It's taken 17 years and $40 million, but Sage Electrochromics in Faribault, Minn., is finally launching SageGlass, "smart glass" powered by a low-voltage wire that adjusts to reduce glare, ultraviolet rays, and heat. It can be integrated into a lighting system to respond automatically to conditions, or it can be activated by the flip of a switch. The cost, says CEO John Van Dine, is roughly double that of standard glass.

The BioRyx 200, from Chicago-based Arryx, enables scientists to grab, manipulate, and fit together tiny objects. The technology has been used previously to handle microscopic things like cells, but this year's version goes smaller yet and is able to snap together nanotubes and nanowires, Lego-style. The company's CEO is Bob Geras, a longtime venture capitalist.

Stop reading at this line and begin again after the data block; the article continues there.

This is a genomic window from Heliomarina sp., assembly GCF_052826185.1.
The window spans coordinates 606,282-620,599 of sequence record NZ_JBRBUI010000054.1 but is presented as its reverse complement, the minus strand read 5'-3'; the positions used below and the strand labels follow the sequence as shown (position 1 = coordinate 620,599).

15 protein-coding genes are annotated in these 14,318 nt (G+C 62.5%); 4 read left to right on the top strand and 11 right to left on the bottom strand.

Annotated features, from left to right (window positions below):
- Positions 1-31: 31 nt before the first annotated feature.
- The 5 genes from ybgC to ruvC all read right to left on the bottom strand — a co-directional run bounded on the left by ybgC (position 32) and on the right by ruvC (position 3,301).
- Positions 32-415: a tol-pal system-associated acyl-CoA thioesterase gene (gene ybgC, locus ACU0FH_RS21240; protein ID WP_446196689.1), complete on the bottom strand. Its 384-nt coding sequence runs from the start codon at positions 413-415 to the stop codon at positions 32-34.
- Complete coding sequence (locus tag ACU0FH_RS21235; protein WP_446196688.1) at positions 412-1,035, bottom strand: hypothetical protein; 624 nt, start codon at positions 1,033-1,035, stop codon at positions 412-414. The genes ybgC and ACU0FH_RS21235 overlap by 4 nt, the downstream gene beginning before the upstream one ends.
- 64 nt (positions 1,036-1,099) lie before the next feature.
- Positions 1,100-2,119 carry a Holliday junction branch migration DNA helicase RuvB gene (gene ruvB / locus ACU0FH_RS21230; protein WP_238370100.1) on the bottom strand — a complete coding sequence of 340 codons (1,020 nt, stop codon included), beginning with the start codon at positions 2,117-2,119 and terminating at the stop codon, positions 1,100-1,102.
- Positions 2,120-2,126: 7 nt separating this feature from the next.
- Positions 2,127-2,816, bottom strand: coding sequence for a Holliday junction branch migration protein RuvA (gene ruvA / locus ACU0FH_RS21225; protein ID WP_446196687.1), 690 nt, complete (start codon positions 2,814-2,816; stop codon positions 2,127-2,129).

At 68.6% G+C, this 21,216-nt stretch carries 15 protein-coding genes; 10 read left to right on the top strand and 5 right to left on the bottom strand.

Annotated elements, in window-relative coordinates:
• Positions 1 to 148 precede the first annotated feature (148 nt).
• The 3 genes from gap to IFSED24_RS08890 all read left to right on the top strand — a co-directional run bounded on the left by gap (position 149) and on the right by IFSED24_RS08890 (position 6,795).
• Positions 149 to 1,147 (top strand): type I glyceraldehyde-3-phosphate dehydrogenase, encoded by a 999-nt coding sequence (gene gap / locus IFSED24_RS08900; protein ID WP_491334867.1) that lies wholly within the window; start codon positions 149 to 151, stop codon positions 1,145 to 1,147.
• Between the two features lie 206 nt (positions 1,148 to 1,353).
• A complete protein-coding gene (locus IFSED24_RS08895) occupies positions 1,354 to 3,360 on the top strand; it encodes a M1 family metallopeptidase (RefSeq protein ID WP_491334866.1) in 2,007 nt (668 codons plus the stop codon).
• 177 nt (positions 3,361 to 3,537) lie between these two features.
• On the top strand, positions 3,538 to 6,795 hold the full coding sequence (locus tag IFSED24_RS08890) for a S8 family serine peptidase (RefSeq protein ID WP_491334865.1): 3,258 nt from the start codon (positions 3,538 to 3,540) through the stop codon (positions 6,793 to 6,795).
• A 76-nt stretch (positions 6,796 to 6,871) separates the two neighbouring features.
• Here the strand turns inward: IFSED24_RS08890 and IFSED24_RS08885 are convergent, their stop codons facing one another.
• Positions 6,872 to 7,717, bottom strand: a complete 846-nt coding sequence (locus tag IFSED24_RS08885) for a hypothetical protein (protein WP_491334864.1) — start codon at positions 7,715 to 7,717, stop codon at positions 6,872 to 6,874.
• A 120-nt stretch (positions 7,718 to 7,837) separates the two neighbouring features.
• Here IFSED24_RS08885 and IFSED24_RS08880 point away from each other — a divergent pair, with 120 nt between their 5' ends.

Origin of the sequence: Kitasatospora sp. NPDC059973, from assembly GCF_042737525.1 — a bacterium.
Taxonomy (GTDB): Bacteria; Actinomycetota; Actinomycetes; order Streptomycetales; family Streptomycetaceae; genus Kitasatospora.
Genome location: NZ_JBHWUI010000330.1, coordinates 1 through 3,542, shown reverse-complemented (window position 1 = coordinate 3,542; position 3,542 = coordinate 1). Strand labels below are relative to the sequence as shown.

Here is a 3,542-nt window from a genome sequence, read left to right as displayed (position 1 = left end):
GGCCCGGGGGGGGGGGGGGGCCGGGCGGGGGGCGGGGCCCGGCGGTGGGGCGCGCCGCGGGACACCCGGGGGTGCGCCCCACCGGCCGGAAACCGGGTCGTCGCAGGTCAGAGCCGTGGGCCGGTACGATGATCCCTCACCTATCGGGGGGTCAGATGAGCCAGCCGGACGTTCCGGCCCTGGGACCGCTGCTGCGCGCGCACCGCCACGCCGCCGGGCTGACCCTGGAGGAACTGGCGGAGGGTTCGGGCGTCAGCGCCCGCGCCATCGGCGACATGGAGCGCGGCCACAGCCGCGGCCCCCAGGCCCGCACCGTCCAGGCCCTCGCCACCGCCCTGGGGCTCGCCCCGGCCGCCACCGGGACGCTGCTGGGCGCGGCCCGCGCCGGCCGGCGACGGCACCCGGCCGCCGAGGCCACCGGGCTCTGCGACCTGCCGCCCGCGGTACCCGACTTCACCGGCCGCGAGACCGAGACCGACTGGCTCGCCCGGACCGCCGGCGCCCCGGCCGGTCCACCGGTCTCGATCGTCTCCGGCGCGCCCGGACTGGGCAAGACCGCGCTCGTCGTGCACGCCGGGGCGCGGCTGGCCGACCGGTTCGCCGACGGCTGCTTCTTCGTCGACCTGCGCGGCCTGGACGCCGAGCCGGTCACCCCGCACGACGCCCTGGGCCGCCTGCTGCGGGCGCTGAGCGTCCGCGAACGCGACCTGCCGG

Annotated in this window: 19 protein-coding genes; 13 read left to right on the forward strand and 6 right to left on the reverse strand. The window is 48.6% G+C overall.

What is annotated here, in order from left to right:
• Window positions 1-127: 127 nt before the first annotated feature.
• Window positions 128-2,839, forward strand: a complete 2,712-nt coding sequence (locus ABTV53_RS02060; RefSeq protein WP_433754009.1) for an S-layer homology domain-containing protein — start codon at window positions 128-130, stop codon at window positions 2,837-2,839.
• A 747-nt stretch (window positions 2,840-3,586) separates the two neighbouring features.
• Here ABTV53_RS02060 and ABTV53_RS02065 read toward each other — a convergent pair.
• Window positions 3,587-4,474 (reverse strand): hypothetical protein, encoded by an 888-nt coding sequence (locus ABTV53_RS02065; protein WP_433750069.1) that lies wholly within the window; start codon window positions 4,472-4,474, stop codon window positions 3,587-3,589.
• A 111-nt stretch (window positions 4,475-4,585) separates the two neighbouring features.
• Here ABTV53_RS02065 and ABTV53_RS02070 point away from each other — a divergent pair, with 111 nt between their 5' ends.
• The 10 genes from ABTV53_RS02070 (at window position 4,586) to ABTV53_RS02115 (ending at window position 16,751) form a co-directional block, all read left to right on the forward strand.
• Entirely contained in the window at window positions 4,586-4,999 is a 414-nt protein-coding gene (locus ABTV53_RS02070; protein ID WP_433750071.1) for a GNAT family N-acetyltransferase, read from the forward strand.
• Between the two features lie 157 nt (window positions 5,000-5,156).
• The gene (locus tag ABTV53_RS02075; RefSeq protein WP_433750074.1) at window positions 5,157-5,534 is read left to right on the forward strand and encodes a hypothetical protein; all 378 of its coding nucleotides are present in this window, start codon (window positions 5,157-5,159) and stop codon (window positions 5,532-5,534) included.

Finally, EMSystem of Milwaukee is rolling out a product called EMTracker, which adds bar codes to the triage tags that first responders attach to people at the site of an accident or disaster. Patients (and patient data) won't be lost as it was, for example, after Katrina. CEO Andy Nunemaker says that the system ranges in price from $10,000 to $70,000. Missouri and Florida have already signed on.